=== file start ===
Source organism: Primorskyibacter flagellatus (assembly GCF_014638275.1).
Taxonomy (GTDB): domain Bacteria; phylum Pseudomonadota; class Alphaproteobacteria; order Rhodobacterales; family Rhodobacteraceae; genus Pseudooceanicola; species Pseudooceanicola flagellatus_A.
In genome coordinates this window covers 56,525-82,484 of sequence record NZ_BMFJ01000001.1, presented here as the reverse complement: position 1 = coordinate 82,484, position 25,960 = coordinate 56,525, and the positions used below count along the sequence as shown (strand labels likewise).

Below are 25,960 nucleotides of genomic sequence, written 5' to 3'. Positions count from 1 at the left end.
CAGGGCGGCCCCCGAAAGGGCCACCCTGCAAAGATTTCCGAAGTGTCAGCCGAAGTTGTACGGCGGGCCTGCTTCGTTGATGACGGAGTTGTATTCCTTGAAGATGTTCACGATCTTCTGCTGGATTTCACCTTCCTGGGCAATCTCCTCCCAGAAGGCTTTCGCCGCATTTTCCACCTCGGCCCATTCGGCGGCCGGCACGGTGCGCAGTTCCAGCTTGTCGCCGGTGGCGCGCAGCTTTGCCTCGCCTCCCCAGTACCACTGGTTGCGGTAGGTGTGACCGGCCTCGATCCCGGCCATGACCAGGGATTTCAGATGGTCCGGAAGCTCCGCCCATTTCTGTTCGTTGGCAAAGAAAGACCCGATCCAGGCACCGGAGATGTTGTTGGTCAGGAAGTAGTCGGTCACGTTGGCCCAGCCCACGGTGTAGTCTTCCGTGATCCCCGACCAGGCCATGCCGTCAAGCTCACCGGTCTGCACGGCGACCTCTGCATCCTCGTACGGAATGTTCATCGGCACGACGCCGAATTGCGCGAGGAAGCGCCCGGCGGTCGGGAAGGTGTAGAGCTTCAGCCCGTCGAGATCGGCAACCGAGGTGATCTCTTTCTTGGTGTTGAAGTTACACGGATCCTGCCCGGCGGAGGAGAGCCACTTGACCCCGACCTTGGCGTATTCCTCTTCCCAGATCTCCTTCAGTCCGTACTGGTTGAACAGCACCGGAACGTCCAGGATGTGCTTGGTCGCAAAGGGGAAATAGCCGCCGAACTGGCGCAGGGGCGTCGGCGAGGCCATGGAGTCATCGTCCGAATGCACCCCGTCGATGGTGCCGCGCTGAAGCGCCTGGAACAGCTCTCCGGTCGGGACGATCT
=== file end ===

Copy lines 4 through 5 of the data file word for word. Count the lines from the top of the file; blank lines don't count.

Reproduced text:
Below are 25,960 nucleotides of genomic sequence, written 5' to 3'. Positions count from 1 at the left end.
CAGGGCGGCCCCCGAAAGGGCCACCCTGCAAAGATTTCCGAAGTGTCAGCCGAAGTTGTACGGCGGGCCTGCTTCGTTGATGACGGAGTTGTATTCCTTGAAGATGTTCACGATCTTCTGCTGGATTTCACCTTCCTGGGCAATCTCCTCCCAGAAGGCTTTCGCCGCATTTTCCACCTCGGCCCATTCGGCGGCCGGCACGGTGCGCAGTTCCAGCTTGTCGCCGGTGGCGCGCAGCTTTGCCTCGCCTCCCCAGTACCACTGGTTGCGGTAGGTGTGACCGGCCTCGATCCCGGCCATGACCAGGGATTTCAGATGGTCCGGAAGCTCCGCCCATTTCTGTTCGTTGGCAAAGAAAGACCCGATCCAGGCACCGGAGATGTTGTTGGTCAGGAAGTAGTCGGTCACGTTGGCCCAGCCCACGGTGTAGTCTTCCGTGATCCCCGACCAGGCCATGCCGTCAAGCTCACCGGTCTGCACGGCGACCTCTGCATCCTCGTACGGAATGTTCATCGGCACGACGCCGAATTGCGCGAGGAAGCGCCCGGCGGTCGGGAAGGTGTAGAGCTTCAGCCCGTCGAGATCGGCAACCGAGGTGATCTCTTTCTTGGTGTTGAAGTTACACGGATCCTGCCCGGCGGAGGAGAGCCACTTGACCCCGACCTTGGCGTATTCCTCTTCCCAGATCTCCTTCAGTCCGTACTGGTTGAACAGCACCGGAACGTCCAGGATGTGCTTGGTCGCAAAGGGGAAATAGCCGCCGAACTGGCGCAGGGGCGTCGGCGAGGCCATGGAGTCATCGTCCGAATGCACCCCGTCGATGGTGCCGCGCTGAAGCGCCTGGAACAGCTCTCCGGTCGGGACGATCT